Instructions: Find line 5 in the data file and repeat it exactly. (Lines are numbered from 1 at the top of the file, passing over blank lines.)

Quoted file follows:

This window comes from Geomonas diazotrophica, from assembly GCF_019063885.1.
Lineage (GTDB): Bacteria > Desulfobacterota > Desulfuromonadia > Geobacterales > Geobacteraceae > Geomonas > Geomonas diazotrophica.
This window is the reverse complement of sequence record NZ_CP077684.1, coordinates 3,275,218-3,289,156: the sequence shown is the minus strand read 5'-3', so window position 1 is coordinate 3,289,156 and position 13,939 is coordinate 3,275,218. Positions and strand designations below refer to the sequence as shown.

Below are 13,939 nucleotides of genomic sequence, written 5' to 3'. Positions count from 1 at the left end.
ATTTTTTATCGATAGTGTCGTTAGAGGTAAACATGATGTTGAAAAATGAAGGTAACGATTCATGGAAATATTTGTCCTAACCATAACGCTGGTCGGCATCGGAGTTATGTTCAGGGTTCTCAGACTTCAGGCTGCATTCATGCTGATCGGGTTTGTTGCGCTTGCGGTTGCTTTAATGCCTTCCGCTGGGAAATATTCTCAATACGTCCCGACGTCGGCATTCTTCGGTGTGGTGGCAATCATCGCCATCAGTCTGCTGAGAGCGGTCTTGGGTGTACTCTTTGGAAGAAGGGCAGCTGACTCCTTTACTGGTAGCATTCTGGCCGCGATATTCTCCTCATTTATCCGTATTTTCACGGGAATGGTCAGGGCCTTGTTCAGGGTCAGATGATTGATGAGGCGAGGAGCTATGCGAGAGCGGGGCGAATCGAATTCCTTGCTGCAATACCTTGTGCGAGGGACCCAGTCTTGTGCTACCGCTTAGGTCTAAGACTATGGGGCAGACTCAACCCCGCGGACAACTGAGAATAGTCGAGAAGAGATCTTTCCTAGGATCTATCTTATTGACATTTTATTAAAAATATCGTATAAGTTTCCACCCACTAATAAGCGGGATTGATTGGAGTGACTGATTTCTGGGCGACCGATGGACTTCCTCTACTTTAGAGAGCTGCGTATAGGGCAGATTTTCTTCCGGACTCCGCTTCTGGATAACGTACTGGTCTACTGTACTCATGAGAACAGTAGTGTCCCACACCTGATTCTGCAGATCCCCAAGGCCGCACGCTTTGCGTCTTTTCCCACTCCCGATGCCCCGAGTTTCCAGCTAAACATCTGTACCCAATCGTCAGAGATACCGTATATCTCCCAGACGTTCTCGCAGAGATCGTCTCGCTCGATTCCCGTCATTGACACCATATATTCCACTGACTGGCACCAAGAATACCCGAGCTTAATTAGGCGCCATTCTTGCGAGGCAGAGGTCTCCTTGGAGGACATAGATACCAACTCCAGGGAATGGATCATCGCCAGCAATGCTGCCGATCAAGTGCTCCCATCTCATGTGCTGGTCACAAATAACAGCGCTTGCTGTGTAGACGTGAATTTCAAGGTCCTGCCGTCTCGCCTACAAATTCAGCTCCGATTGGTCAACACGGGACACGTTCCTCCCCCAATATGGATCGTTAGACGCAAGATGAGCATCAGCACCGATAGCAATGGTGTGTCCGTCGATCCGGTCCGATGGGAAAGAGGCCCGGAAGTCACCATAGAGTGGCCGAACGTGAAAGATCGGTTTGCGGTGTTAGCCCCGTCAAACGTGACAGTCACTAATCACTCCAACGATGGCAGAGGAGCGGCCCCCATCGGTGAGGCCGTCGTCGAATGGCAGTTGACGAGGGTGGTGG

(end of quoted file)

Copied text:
ATTTTTTATCGATAGTGTCGTTAGAGGTAAACATGATGTTGAAAAATGAAGGTAACGATTCATGGAAATATTTGTCCTAACCATAACGCTGGTCGGCATCGGAGTTATGTTCAGGGTTCTCAGACTTCAGGCTGCATTCATGCTGATCGGGTTTGTTGCGCTTGCGGTTGCTTTAATGCCTTCCGCTGGGAAATATTCTCAATACGTCCCGACGTCGGCATTCTTCGGTGTGGTGGCAATCATCGCCATCAGTCTGCTGAGAGCGGTCTTGGGTGTACTCTTTGGAAGAAGGGCAGCTGACTCCTTTACTGGTAGCATTCTGGCCGCGATATTCTCCTCATTTATCCGTATTTTCACGGGAATGGTCAGGGCCTTGTTCAGGGTCAGATGATTGATGAGGCGAGGAGCTATGCGAGAGCGGGGCGAATCGAATTCCTTGCTGCAATACCTTGTGCGAGGGACCCAGTCTTGTGCTACCGCTTAGGTCTAAGACTATGGGGCAGACTCAACCCCGCGGACAACTGAGAATAGTCGAGAAGAGATCTTTCCTAGGATCTATCTTATTGACATTTTATTAAAAATATCGTATAAGTTTCCACCCACTAATAAGCGGGATTGATTGGAGTGACTGATTTCTGGGCGACCGATGGACTTCCTCTACTTTAGAGAGCTGCGTATAGGGCAGATTTTCTTCCGGACTCCGCTTCTGGATAACGTACTGGTCTACTGTACTCATGAGAACAGTAGTGTCCCACACCTGATTCTGCAGATCCCCAAGGCCGCACGCTTTGCGTCTTTTCCCACTCCCGATGCCCCGAGTTTCCAGCTAAACATCTGTACCCAATCGTCAGAGATACCGTATATCTCCCAGACGTTCTCGCAGAGATCGTCTCGCTCGATTCCCGTCATTGACACCATATATTCCACTGACTGGCACCAAGAATACCCGAGCTTAATTAGGCGCCATTCTTGCGAGGCAGAGGTCTCCTTGGAGGACATAGATACCAACTCCAGGGAATGGATCATCGCCAGCAATGCTGCCGATCAAGTGCTCCCATCTCATGTGCTGGTCACAAATAACAGCGCTTGCTGTGTAGACGTGAATTTCAAGGTCCTGCCGTCTCGCCTACAAATTCAGCTCCGATTGGTCAACACGGGACACGTTCCTCCCCCAATATGGATCGTTAGACGCAAGATGAGCATCAGCACCGATAGCAATGGTGTGTCCGTCGATCCGGTCCGATGGGAAAGAGGCCCGGAAGTCACCATAGAGTGGCCGAACGTGAAAGATCGGTTTGCGGTGTTAGCCCCGTCAAACGTGACAGTCACTAATCACTCCAACGATGGCAGAGGAGCGGCCCCCATCGGTGAGGCCGTCGTCGAATGGCAGTTGACGAGGGTGGTGG